The subpoena was first sent to the National Archives this May. According to the Times, it requested “all materials in whatever form” the agency had provided to the select committee, including White House records like Trump’s daily schedule, phone logs, and a draft copy of the speech Trump delivered at the Ellipse on Jan. 6, 2021. Files and other correspondence tied to Trump’s former Chief of Staff Mark Meadows, his Senior Adviser Stephen Miller, and White House Counsel Patrick Philbin are also included. The subpoena would seem to cover an entire cache of records featuring about 770 pages Trump previously tried to shield.
Beyond the schedule, phone logs, and draft speech, it is unclear exactly what else may be included in the batch of records subpoenaed, but regardless, as the Times noted, this move by prosecutors indicates they believe the records may contain evidence of a crime.
Important to note: This grand jury subpoena and its underlying investigation are not connected to the Justice Department’s probe of Trump’s handling of presidential records and the FBI's search of Mar-a-Lago.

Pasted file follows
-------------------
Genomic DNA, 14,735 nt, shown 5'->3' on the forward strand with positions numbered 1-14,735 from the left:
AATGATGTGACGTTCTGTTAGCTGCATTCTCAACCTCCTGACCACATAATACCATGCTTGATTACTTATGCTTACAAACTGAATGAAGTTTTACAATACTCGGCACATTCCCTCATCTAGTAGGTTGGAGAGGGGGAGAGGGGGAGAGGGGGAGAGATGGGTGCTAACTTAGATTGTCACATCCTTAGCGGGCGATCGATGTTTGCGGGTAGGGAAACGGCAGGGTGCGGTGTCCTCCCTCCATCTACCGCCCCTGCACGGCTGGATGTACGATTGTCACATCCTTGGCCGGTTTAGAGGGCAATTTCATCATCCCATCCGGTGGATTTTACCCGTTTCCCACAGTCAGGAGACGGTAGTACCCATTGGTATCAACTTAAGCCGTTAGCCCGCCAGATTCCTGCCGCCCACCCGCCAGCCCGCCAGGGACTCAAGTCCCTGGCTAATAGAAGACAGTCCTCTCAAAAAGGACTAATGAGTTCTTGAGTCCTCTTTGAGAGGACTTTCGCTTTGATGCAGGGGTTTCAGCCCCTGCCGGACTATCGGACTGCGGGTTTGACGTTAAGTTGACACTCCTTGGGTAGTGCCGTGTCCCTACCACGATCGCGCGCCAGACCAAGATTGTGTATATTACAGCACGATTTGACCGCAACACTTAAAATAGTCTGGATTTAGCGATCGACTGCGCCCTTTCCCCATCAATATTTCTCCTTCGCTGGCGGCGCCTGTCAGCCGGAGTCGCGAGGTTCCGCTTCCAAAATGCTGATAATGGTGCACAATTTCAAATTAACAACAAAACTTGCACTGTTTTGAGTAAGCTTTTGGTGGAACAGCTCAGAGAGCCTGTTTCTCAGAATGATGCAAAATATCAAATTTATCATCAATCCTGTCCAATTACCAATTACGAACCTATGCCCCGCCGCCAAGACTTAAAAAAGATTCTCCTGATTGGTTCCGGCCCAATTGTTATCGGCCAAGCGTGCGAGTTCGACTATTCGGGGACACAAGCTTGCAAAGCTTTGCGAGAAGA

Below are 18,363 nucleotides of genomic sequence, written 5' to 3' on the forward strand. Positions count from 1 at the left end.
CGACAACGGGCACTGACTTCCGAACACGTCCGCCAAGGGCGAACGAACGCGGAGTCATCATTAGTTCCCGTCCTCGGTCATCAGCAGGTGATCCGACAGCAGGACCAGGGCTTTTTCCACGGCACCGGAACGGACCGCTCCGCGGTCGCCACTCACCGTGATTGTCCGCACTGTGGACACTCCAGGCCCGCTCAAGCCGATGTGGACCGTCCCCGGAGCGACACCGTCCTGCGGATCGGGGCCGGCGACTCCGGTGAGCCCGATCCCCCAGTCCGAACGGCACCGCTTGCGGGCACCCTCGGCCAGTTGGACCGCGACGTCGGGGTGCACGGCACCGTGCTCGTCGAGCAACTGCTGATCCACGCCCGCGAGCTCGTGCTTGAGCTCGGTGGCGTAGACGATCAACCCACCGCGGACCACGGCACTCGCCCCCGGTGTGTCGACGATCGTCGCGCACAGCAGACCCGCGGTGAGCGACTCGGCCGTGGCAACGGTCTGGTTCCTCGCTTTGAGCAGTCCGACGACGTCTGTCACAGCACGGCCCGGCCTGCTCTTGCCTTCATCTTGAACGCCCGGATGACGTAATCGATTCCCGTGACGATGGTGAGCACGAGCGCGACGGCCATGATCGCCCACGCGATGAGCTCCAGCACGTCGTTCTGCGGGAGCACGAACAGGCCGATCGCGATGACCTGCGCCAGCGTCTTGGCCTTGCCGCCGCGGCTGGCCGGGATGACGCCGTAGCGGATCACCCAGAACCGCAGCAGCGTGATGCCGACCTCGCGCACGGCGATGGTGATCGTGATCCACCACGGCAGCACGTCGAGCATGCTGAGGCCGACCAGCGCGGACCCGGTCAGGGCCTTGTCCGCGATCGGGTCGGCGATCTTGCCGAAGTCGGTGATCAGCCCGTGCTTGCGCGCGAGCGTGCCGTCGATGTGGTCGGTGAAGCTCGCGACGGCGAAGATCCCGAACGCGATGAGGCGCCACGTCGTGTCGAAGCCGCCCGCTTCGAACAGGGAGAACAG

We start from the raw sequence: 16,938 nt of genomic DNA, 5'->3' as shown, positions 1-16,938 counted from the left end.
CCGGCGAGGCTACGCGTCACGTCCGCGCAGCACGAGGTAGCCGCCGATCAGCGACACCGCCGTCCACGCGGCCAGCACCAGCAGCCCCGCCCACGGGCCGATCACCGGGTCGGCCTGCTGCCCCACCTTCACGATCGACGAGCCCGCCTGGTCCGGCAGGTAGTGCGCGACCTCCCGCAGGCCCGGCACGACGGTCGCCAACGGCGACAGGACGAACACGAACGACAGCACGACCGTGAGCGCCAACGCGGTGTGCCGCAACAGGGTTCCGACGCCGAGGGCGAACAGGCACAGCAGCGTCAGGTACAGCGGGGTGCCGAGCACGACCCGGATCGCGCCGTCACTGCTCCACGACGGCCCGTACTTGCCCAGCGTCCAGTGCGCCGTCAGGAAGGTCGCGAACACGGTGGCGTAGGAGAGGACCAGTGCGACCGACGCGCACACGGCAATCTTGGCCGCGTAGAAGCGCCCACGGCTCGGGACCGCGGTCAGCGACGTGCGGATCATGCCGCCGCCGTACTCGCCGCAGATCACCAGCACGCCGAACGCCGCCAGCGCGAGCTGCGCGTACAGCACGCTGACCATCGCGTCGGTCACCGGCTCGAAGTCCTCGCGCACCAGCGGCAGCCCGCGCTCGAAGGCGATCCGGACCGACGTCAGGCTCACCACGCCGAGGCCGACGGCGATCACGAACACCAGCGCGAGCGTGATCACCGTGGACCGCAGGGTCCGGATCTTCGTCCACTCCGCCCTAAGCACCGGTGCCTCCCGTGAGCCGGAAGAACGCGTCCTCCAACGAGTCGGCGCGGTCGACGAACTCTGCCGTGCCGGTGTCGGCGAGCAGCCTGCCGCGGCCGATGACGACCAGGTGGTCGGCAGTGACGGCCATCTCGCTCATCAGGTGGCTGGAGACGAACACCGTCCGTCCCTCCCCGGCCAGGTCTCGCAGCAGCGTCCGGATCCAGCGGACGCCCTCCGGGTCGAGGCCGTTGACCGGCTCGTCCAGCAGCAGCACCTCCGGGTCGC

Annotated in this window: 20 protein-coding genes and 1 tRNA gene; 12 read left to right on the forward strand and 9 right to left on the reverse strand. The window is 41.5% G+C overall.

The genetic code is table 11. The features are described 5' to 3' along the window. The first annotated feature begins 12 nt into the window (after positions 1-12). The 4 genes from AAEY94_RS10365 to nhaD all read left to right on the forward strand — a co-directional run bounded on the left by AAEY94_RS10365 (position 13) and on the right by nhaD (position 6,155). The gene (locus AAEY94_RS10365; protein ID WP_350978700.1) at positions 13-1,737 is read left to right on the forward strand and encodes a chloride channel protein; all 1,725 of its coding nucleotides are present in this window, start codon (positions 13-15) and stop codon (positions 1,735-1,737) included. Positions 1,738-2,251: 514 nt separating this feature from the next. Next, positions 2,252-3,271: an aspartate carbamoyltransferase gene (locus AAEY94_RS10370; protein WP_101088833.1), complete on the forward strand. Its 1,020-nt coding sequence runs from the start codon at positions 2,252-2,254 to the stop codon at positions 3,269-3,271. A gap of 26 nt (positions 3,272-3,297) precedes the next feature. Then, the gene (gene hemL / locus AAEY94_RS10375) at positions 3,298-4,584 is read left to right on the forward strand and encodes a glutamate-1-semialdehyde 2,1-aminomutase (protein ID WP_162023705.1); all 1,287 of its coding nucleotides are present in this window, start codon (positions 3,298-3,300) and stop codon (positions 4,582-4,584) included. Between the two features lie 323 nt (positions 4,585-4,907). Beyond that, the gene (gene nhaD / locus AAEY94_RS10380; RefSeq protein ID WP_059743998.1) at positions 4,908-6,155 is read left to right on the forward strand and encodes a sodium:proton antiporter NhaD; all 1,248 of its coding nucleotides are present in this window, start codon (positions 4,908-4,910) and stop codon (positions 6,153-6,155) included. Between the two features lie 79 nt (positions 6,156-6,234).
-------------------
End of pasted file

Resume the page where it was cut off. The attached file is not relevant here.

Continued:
Trump previously tried to shield these records from the select committee investigating the Jan. 6 attack but failed after a lengthy legal battle that led all the way to the U.S. Supreme Court.
The select committee first asked that the National Archives produce Trump’s presidential records in August 2021 but Trump stepped in, arguing the transfer should not be approved because the documents were protected by executive privilege.
But the high court disagreed, issuing an 8-1 decision affirming that the public interest outweighed Trump’s push to keep the select committee’s eyes off his records.
A grand jury subpoena was also recently sent to former White House counsel Eric Herschmann that was tied to the Justice Department’s investigation of the U.S. Capitol attack. Herschmann had intimate insights into the former president’s push to appoint bogus electors. He wasn’t alone in receiving a subpoena, either. At least four other former White House officials have been asked to testify to a grand jury about Jan. 6, including former White House attorney Pat Cipollone; his deputy Patrick Philbin; Greg Jacob, the counsel for former Vice President Mike Pence Greg; and Pence Chief of Staff Marc Short.
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